On Wednesday, October 3, the U.S. Department of Homeland Security (DHS) issued a warning to managed services providers (MSPs) and cloud services providers (CSPs) that hackers are exploiting MSP and CSP systems to reach end-client networks.
This alert from the DHS confirms that small businesses, and their managed service providers, are the new attack vector for cybercriminals, and the risks are severe. In this post, we’ll explain the threat MSPs and their clients are facing, and provide our advice to help mitigate these threats.
What’s the Threat Activity and How Did It Unfold?
Hackers are attacking MSPs, MSSPs, and CSPs as the weak link in a supply chain to get to their customers, exploiting the trusted relationship between provider and customer. The attacks occur by using compromised legitimate MSP credentials (e.g., administration, domain, user) and implanted malware on systems owned by the MSP, allowing remote access for the attacker while advanced persistent threat (APT) actors move laterally between an MSP and its customers’ shared networks. It’s this lateral movement between networks that lets APT actors easily evade detection measures and maintain a presence on the victims’ networks. The attacker could then launch attacks on the end-customer, using the MSP’s systems, so all the activity would appear to come from the MSP.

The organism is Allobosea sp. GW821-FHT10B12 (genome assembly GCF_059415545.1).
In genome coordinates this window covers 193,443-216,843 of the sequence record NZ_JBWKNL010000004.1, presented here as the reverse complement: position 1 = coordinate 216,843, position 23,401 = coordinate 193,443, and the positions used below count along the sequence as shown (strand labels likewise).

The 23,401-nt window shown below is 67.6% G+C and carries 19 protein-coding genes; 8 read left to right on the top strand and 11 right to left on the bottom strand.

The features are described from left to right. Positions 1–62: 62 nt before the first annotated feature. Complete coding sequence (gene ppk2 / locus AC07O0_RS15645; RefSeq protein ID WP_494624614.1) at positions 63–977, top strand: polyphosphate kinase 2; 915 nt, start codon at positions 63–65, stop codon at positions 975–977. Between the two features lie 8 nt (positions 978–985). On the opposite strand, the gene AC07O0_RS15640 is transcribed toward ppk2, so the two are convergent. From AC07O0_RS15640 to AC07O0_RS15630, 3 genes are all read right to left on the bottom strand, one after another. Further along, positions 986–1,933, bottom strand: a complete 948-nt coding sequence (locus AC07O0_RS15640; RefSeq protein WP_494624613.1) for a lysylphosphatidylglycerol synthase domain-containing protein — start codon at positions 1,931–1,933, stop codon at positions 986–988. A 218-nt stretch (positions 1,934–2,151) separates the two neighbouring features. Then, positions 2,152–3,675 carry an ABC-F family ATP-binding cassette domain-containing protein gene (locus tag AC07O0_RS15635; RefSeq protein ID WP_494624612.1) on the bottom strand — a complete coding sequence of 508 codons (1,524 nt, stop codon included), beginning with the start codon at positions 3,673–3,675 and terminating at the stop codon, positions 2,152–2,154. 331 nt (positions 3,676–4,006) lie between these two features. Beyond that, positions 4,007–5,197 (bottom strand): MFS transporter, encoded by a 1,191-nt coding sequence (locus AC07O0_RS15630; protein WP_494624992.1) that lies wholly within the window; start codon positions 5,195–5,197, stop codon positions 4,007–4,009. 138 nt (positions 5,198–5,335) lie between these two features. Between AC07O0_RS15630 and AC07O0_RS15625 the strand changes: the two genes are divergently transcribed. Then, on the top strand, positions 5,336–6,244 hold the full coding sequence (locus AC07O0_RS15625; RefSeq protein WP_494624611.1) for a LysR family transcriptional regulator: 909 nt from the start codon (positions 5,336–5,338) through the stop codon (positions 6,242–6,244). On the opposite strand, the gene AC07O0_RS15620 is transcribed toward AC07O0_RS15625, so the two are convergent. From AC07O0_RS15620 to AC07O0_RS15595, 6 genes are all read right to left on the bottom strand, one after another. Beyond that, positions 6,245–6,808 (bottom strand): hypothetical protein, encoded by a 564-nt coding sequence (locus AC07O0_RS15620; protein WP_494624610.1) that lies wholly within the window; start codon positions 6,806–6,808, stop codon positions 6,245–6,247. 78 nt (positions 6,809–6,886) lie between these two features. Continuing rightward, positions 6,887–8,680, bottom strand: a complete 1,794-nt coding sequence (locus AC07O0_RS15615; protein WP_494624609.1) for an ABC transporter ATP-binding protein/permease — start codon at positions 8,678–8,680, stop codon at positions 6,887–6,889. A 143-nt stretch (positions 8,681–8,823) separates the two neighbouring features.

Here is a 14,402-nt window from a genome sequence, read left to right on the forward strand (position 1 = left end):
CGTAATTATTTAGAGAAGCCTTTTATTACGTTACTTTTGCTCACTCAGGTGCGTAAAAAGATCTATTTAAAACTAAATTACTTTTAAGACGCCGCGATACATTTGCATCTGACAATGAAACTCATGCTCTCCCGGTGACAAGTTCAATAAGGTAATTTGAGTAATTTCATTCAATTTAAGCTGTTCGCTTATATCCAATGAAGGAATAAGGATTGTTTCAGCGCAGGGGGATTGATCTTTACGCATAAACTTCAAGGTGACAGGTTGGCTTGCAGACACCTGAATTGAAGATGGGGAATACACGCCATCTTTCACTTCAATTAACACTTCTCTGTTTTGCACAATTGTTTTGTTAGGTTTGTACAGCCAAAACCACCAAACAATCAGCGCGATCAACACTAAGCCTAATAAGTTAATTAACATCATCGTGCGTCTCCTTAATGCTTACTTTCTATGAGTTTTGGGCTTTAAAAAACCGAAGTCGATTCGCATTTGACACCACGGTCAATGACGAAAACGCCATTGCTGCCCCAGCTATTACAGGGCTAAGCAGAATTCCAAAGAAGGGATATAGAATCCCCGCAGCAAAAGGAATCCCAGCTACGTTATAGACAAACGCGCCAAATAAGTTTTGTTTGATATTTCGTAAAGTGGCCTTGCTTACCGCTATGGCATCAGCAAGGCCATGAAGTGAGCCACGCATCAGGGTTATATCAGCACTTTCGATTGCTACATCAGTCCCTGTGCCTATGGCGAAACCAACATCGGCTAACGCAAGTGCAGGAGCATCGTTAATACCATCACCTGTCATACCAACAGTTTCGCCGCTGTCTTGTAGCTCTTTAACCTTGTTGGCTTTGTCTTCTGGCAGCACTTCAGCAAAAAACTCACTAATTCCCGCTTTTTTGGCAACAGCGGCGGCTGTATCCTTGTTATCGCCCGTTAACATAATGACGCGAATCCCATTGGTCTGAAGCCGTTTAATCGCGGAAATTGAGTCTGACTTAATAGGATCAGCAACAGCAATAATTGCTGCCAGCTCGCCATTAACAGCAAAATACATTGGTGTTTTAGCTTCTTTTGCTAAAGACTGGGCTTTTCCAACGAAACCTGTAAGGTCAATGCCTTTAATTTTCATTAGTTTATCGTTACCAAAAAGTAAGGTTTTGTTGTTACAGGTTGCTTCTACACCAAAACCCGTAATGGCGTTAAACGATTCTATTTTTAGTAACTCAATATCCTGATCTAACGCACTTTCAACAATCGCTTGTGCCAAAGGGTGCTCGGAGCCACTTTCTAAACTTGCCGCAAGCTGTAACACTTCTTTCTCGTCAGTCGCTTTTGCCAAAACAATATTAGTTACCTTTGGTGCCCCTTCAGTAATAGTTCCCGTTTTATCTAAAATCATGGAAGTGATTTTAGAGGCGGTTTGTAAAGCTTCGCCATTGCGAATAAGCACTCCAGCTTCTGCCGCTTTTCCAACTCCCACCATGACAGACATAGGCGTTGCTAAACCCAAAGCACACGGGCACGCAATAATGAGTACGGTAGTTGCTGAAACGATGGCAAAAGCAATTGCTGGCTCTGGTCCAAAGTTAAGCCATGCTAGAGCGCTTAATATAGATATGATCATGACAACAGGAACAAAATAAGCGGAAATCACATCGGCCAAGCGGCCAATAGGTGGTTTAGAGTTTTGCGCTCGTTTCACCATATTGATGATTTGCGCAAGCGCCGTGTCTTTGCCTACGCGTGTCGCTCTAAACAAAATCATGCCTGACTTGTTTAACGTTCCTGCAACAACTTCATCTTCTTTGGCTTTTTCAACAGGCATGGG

According to the alert, which analyzed a phishing attack on MSPs, there are three key details that service providers should be aware of:
- The attack capitalized on stolen credentials, making multi-factor authentication critical to securing end-clients.
- Signature-based malware detection is not enough to protect against the initial infection.
- Once the attackers were inside the service provider network, they used common admin tools to move laterally to end-customer networks. This highlights the need for layering additional security onto Remote Desktop Protocol (RDP), such as strong authentication for remote connections, and heightens the need for more tightly-controlled remote management tools.
Threat Prevention Advice for MSPs
Continuum is strongly recommending that managed service providers evaluate how they connect to and manage their end-customer networks. This incident reinforces the need for advanced endpoint protection on all systems, isolating any unprotected systems into a separate network. MSPs should also ensure that they are leveraging DNS protection as a secondary line of defense, that they are using more secure tools than RDP, and that all remote access requires multi-factor authentication.
Detection and response capabilities are also critical. Amid the Department’s cogent warnings is a clear call for providers to bolster their “ability to rapidly respond to and recover from an incident… with the development of an incident response capability… prepared to handle the most common attack vectors.” MSPs should heed this latest threat, as it is becoming increasingly likely that security will be the number one reason for an MSP to be hired or fired by their clients in the months and years to come.
To successfully disrupt APT activity, MSPs need a more advanced security solution. Discover how Continuum Security can help you provide the protection your clients demand.
By Meaghan Moraes
By George Anderson